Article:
Considerable samarium loss occurs during the heat treatment, and the heat treated ingot consists of a pure SmFe2 core comprising the bulk of the sample and surrounded by a multi-phase skin of samarium-depleted material about one millimeter thick. The skin was removed and the remaining ingot ground to powder by high energy ball milling under methanol for 10 minutes in a SPEX 8000 mixer/mill to obtain SmFe2 powder. The particle sizes were in the range of about 10 to 250 micrometers.
Melt-Spun SmFe2 Ribbon Powder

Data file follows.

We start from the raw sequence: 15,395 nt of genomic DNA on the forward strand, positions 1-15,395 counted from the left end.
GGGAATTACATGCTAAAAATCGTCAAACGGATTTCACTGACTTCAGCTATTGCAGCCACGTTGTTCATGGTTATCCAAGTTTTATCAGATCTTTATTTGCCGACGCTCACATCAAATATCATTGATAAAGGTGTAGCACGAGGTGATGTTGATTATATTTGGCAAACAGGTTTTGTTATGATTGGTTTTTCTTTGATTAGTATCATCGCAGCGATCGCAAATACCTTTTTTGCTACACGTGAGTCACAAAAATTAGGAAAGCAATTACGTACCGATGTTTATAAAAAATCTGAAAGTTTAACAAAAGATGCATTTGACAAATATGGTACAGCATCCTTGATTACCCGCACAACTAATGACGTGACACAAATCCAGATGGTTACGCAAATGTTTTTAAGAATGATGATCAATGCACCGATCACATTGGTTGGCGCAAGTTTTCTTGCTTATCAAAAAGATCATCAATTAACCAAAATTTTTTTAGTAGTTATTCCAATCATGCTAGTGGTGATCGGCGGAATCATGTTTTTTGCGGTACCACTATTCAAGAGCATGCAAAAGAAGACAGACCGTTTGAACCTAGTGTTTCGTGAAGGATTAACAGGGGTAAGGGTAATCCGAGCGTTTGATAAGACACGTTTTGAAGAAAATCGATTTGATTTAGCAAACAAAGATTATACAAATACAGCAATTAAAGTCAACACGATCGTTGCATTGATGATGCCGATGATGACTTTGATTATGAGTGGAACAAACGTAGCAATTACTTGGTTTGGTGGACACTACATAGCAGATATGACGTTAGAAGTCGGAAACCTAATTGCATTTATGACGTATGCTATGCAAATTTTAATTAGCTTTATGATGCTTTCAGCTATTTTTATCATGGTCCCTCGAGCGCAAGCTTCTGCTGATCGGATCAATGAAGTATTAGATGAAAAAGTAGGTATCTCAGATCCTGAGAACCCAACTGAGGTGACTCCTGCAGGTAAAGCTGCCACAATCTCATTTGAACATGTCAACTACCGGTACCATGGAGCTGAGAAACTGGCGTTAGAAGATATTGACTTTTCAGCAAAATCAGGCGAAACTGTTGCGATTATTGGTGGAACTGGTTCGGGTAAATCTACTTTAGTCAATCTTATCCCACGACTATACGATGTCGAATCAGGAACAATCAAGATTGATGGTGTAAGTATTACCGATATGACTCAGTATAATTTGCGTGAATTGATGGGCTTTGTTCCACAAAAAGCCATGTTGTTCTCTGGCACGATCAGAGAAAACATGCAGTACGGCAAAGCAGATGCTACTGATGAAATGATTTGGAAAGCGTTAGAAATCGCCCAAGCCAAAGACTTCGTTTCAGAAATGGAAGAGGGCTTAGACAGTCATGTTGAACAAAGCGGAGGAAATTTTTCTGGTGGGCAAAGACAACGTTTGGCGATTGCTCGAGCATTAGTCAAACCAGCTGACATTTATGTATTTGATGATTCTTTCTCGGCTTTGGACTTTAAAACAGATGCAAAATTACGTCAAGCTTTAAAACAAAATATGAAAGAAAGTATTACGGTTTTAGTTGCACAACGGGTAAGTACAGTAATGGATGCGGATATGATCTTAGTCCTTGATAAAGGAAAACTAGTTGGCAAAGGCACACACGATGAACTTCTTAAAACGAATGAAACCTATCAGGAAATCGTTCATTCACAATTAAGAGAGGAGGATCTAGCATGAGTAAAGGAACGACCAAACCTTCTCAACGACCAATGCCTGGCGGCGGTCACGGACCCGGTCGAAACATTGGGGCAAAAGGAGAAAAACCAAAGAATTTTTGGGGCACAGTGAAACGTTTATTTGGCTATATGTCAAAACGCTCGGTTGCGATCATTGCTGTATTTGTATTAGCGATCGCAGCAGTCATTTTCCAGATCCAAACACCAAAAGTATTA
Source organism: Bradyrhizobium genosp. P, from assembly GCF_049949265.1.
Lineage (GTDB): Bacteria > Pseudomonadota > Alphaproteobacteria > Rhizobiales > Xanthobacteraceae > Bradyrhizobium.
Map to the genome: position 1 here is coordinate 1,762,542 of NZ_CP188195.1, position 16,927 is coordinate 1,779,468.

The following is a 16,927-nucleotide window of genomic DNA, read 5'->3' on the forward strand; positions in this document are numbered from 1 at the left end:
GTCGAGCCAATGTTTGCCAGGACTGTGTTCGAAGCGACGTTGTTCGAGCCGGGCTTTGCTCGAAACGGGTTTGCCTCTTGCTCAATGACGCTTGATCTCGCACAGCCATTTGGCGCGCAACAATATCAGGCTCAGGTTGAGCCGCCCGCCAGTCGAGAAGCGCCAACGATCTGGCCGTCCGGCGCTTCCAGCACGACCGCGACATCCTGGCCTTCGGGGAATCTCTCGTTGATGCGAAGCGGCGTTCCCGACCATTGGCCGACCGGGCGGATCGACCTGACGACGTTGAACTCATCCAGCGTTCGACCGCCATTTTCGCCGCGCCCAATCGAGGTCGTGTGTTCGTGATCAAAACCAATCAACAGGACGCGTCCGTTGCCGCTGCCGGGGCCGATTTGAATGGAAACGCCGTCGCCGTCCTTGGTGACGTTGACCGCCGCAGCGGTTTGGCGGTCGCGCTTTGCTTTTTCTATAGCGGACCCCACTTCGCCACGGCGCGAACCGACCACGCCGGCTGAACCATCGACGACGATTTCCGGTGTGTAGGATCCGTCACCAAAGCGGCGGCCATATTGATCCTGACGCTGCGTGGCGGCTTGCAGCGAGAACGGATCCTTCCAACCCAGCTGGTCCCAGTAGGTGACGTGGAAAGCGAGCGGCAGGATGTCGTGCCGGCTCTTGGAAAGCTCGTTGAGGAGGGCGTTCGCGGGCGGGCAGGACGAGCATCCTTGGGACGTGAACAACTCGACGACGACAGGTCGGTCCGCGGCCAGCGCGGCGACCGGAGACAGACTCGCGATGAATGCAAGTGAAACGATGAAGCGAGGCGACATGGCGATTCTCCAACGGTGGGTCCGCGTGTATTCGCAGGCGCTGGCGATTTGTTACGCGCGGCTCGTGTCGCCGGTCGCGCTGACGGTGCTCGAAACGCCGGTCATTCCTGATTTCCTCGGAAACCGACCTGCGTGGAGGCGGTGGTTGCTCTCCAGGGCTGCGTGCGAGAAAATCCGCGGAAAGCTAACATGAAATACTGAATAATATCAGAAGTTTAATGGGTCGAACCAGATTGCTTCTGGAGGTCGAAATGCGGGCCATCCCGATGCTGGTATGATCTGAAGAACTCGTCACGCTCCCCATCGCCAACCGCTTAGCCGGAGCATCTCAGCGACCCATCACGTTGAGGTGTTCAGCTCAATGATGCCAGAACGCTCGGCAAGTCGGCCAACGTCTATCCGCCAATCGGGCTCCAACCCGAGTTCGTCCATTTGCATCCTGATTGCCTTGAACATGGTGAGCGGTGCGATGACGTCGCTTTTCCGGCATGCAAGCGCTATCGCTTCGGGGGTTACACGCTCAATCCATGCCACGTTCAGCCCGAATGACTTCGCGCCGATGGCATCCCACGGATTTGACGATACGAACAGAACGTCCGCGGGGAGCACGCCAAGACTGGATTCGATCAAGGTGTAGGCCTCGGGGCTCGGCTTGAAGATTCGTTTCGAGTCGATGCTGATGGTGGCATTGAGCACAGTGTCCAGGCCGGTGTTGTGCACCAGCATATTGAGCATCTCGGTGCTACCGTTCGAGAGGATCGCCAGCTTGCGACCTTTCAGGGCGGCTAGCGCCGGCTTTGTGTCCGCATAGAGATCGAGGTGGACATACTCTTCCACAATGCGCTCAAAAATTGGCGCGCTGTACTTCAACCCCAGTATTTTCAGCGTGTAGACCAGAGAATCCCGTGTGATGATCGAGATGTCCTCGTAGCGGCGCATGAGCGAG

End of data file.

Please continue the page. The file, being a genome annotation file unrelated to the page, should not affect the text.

Induction melted ingots of SmFe2 or (SmFe2)97.5 Al2.5 were prealloyed for use in melt spinning. Aluminum was initially incorporated in some of the alloys to enhance the formation of amorphous material. It has subsequently been found that amorphous SmFe2 can be formed without aluminum additions. The SmFe2 ingots used for melt spinning did not include excess samarium. Homogeneity is provided by melt spinning itself, and no long term anneal is required so that there is less potential for samarium to be lost during processing. Pieces of the ingot were induction melted in a quartz crucible under argon inert gas atmosphere and melt spun through a 0.6 mm diameter orifice onto the surface of a rapidly-spinning, chromium-plated copper quench wheel. The quench rate was adjusted by changing the velocity vs of the wheel. The diameter of the wheel was about 10 inches.